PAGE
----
There is a narrative that says that the dawn of the 21st century has brought significant changes to our structures of work and economics. I won’t dispute that, but I’ll also say, the old way of doing things is still firmly entrenched and pushing against the status quo requires considerable effort and savvy. Even then, swimming upstream is hard.
Social media regularly serves as the 21st century’s equivalent of snake oil. Broad claims about the “new frontier” often reveal, when you look beneath the veneer that The Who were right; “meet the new boss, same as the old boss.” Not always, but often enough to know that things still are oriented to a certain way of conducting business.
LinkedIn runs articles and blog posts each day from various “thought leaders.” Like this article.
It’s the story of Knack, a hot startup that’s been garnering a boatload of attention. It’s founder and CEO, Guy Halfteck, believes that HR and employee selection has been flawed. You think?
What his new company does is build app-based video games that allow a better read on who you are and consequently, a possible better fit for a job. Designed by a team of neuroscientists, psychologists, and data scientists, Knack claims their tools better assess human potential.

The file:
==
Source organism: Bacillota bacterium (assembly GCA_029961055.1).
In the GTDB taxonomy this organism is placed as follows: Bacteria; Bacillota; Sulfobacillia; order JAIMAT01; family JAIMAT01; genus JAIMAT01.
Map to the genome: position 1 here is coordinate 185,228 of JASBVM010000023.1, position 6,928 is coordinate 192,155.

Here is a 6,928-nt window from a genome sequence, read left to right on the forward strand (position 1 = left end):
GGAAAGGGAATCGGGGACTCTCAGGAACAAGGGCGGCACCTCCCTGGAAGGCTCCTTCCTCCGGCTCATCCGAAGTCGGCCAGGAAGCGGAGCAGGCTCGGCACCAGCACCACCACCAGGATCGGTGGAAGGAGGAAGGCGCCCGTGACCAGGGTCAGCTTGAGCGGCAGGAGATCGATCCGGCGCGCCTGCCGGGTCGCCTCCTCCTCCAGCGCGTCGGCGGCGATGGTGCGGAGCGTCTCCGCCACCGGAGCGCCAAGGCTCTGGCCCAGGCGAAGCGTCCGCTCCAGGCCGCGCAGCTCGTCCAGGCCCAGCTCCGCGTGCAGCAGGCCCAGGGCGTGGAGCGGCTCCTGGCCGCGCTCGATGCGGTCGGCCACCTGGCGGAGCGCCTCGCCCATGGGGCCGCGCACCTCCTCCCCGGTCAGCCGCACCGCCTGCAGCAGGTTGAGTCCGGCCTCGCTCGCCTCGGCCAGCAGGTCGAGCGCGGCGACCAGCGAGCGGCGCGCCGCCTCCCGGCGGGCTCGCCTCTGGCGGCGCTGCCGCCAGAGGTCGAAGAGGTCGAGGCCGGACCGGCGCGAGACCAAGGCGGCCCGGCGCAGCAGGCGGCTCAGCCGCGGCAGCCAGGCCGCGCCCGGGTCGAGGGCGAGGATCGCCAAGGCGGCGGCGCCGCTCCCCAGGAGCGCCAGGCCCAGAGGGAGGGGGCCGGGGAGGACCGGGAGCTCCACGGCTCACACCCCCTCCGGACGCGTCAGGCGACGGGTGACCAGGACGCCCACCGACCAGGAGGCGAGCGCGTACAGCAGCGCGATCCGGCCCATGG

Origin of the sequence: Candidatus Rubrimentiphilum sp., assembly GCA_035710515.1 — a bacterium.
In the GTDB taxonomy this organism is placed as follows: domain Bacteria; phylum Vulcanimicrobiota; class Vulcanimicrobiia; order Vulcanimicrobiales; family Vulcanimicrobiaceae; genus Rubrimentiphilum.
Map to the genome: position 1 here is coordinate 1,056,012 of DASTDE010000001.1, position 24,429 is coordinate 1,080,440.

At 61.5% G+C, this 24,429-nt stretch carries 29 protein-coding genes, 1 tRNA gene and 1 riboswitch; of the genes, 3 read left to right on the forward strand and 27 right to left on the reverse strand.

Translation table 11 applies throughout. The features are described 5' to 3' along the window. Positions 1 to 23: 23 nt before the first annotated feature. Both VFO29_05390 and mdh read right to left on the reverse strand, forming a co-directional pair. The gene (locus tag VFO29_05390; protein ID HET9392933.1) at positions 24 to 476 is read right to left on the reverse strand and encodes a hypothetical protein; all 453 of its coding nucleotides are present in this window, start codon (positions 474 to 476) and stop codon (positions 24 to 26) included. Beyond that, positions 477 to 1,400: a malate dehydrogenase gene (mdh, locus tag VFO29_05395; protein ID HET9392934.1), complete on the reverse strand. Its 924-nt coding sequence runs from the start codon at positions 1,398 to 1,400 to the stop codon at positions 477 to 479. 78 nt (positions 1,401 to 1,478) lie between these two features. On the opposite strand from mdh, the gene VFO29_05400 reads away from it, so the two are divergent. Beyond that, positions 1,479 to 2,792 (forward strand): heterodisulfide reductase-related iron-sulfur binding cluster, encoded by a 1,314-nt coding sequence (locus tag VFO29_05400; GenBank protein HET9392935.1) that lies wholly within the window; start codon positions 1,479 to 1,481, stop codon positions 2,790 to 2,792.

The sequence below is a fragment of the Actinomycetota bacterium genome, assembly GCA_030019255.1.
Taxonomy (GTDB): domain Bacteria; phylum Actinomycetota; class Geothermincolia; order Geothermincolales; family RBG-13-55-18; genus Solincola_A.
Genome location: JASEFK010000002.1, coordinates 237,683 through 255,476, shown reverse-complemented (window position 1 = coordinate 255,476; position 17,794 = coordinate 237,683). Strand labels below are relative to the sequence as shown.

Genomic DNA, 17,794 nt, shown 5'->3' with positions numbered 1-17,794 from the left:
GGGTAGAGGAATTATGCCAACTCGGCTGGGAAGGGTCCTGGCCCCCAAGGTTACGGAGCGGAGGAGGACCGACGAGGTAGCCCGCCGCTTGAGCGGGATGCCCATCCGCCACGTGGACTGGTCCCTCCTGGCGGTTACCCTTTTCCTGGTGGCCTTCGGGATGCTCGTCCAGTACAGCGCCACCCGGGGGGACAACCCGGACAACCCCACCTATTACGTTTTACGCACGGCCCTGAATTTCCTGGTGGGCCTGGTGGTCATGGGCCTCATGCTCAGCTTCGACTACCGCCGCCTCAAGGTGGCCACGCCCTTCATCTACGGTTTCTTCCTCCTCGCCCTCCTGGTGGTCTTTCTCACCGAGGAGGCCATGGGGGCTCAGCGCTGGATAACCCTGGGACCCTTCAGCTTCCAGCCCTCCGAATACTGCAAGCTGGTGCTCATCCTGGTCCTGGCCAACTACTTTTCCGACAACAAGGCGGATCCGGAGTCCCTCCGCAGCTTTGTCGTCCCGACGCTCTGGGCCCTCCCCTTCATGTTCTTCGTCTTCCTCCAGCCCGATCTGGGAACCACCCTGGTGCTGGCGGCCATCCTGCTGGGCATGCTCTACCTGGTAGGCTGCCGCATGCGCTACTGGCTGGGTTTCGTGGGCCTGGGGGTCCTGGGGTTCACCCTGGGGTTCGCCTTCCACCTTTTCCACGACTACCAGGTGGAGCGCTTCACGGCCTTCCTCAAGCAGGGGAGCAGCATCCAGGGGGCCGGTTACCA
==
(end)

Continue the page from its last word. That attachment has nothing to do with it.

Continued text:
According to Halfteck, play one of them for just 20 minutes, and you’ll generate several megabytes of data, exponentially more than what’s collected by the SAT or a personality test. This should be met with excitement, I guess.
This is the intersection of Big Data and HR; of course, you’ll have to sell one half of the equation, an industry staffed by dinosaurs and risk-averse administrators, on a new concept. Based on my experience, I’m not holding my breath. Then again, if a CEO suddenly got excited and told the HR director to move in this direction, then it could happen.
Still, there’s a lot invested in our antiquated higher education system and its high-priced bonanza of selling degrees and four-year college options to students willing to take on greater and greater amounts of debt for a piece of paper that may, or may not lead to a job offering a worthy return on the investment. The matrix that sorts this and the host of players selling consulting services and the national SHRM culture, all have a vested interest in things staying just the way they are.
Pushing back against that Leviathan is one Herculean task.